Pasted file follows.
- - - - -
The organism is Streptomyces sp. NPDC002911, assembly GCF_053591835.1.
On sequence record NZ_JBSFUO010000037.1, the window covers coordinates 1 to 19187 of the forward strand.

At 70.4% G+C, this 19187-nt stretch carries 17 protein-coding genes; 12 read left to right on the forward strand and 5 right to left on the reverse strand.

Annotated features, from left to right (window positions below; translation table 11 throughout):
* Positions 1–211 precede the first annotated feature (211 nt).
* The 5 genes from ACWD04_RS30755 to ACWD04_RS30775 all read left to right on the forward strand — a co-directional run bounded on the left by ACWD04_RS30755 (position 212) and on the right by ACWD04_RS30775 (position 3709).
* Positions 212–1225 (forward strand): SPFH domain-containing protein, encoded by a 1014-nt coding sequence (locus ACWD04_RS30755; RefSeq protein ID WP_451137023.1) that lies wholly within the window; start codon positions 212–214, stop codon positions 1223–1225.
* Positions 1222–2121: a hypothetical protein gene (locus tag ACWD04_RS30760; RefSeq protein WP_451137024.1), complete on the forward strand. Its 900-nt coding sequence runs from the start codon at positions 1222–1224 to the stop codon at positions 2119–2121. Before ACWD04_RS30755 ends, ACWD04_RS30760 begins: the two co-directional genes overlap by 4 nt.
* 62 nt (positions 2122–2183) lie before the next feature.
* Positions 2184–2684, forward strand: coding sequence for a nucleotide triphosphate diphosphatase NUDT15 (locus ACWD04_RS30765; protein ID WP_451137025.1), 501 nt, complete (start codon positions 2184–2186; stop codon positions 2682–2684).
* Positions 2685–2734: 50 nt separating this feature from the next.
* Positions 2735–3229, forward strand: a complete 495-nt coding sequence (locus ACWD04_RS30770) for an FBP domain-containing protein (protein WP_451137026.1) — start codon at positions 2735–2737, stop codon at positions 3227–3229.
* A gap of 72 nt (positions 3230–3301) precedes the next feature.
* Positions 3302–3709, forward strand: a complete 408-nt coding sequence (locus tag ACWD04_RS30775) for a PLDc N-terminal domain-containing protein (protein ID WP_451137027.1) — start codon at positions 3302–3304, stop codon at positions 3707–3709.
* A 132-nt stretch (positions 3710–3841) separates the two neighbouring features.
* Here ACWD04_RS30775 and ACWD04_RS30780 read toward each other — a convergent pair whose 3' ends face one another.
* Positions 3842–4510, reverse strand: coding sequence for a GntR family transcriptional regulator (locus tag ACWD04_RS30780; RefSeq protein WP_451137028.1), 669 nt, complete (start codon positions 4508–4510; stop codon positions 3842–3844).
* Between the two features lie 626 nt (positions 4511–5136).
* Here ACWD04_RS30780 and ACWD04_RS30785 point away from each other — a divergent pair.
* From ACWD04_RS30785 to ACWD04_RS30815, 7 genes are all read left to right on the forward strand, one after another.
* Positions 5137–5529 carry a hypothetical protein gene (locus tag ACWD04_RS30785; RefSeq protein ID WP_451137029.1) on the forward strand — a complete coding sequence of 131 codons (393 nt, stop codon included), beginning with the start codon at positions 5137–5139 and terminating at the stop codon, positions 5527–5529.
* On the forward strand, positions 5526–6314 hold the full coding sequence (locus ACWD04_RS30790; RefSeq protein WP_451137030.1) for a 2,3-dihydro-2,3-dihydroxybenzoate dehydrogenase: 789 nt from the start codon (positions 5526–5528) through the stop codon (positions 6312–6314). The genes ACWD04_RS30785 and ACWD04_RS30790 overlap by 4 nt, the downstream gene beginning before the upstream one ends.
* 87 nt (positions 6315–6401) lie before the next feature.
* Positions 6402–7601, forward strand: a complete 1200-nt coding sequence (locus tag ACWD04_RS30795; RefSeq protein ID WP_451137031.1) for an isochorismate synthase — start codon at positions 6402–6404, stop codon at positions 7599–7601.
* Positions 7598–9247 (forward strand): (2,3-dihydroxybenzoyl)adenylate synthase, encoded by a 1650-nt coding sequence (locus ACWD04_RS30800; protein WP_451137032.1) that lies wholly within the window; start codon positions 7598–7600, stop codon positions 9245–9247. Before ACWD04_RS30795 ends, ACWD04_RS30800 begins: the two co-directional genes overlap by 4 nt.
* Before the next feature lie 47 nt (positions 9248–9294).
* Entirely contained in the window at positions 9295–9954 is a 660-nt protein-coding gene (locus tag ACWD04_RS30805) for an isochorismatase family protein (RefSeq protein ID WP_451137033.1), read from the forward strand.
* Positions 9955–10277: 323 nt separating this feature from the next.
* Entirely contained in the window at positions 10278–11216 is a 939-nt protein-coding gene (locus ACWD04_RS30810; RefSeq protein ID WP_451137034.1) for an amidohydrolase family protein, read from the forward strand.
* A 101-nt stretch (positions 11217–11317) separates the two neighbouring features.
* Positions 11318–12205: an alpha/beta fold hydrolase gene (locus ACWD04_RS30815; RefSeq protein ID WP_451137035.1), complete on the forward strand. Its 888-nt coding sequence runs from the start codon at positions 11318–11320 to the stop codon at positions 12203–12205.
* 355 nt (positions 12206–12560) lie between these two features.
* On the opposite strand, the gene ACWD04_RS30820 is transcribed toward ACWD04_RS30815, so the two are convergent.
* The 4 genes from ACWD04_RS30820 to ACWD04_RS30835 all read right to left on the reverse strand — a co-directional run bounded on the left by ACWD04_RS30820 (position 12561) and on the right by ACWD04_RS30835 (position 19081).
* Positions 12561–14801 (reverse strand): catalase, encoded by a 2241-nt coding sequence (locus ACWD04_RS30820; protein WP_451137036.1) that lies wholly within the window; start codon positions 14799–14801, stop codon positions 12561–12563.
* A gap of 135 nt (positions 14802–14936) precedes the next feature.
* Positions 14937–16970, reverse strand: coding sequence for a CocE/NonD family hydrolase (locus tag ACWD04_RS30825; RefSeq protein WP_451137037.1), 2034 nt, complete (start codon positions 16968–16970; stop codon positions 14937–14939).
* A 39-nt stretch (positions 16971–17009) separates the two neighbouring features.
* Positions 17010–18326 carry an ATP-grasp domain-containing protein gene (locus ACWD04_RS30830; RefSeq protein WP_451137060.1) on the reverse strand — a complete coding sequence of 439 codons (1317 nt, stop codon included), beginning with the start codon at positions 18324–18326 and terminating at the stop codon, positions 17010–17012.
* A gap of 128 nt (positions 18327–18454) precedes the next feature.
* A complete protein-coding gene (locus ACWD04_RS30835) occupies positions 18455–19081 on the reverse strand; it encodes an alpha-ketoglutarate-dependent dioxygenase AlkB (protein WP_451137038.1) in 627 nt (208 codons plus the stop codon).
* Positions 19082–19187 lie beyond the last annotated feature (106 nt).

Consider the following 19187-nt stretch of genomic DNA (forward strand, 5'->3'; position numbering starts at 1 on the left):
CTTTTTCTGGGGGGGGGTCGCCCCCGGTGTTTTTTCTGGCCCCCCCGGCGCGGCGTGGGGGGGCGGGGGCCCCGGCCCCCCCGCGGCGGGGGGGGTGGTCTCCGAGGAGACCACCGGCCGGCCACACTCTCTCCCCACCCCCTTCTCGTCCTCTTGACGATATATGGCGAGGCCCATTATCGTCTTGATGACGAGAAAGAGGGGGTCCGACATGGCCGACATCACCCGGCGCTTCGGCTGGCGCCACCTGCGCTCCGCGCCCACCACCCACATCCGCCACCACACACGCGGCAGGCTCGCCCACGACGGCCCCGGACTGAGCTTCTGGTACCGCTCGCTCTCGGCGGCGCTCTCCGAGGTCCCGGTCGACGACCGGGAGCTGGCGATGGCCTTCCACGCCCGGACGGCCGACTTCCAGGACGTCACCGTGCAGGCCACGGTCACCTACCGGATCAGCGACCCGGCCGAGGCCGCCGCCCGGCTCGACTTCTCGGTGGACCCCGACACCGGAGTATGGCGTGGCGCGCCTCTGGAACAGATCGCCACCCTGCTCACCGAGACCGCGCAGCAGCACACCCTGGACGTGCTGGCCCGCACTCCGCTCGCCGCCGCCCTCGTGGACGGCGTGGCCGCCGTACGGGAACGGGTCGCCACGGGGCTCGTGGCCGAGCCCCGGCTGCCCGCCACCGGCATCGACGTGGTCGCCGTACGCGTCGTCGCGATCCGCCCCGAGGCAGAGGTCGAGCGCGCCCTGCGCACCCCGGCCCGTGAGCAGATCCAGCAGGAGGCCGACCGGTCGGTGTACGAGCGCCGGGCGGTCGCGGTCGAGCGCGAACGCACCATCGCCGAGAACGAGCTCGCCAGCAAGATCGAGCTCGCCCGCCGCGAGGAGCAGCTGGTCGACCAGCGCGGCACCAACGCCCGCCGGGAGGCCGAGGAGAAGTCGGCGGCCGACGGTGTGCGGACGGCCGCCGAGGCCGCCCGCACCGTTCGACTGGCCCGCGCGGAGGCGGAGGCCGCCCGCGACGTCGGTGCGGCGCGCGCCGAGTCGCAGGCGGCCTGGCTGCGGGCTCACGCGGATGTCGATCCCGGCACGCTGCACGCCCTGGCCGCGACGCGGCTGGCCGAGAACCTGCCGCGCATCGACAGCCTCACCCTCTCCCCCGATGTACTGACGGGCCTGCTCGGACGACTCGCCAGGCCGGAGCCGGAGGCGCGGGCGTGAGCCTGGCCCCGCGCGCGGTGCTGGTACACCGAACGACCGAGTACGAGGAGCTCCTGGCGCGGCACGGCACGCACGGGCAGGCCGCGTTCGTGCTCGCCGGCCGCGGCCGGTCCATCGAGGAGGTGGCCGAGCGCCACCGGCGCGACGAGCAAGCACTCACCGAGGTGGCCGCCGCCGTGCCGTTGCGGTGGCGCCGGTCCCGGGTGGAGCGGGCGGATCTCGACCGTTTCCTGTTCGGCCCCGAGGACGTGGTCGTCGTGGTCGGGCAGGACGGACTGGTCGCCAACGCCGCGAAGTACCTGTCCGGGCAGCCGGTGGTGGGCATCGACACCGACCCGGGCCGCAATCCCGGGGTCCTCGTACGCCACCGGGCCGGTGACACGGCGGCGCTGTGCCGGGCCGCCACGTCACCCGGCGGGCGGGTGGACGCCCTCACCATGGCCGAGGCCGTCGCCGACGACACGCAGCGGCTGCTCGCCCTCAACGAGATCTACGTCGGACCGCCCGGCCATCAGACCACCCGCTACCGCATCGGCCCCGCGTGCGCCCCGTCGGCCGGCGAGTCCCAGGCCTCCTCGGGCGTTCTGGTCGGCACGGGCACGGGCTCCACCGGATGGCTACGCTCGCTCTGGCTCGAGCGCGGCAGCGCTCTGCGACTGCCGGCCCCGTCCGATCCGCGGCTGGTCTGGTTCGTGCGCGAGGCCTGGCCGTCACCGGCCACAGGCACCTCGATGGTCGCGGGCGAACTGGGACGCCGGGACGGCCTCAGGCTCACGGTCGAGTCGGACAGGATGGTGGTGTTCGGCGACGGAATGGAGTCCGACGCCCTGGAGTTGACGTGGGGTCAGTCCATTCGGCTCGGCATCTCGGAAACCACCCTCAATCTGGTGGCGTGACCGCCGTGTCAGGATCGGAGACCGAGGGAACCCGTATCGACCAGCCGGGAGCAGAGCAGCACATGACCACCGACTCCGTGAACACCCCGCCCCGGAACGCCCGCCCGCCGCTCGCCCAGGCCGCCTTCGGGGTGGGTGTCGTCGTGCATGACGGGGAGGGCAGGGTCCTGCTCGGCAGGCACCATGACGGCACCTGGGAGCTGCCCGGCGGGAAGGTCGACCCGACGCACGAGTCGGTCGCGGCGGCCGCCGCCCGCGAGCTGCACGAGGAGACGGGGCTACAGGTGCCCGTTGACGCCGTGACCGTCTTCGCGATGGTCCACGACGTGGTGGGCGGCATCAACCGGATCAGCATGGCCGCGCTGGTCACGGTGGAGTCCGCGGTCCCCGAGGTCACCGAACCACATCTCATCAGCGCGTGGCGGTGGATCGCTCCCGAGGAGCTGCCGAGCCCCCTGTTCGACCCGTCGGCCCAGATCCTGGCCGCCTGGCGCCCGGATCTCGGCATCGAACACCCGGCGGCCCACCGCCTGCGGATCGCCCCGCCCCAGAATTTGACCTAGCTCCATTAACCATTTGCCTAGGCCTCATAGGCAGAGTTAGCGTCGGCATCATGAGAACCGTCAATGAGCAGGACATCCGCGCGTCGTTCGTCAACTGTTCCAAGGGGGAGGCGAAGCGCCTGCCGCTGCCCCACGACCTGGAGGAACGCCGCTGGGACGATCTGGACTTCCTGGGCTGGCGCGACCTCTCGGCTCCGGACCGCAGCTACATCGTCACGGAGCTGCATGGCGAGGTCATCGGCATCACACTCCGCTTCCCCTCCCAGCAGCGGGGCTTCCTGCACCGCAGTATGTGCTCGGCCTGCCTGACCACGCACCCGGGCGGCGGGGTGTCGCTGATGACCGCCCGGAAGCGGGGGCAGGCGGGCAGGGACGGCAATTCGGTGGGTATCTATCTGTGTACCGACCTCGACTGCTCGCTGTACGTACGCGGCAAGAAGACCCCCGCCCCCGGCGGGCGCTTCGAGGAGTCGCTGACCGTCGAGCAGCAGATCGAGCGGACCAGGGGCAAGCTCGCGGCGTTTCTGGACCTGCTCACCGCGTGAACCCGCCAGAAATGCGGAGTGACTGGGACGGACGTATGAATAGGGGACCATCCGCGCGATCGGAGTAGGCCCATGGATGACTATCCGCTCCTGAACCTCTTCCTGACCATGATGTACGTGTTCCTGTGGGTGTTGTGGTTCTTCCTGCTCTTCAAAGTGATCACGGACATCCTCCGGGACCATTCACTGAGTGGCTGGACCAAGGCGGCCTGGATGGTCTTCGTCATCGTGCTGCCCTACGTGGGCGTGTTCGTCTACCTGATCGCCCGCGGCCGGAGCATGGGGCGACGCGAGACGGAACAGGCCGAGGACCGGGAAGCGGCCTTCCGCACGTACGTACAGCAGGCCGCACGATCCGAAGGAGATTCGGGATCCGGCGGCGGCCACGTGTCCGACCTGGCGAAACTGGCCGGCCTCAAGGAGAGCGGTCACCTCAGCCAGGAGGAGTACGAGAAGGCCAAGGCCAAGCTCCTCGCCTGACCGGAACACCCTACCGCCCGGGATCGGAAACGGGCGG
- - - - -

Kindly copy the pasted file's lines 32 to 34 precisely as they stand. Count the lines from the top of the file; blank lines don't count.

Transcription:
* 355 nt (positions 12206–12560) lie between these two features.
* On the opposite strand, the gene ACWD04_RS30820 is transcribed toward ACWD04_RS30815, so the two are convergent.
* The 4 genes from ACWD04_RS30820 to ACWD04_RS30835 all read right to left on the reverse strand — a co-directional run bounded on the left by ACWD04_RS30820 (position 12561) and on the right by ACWD04_RS30835 (position 19081).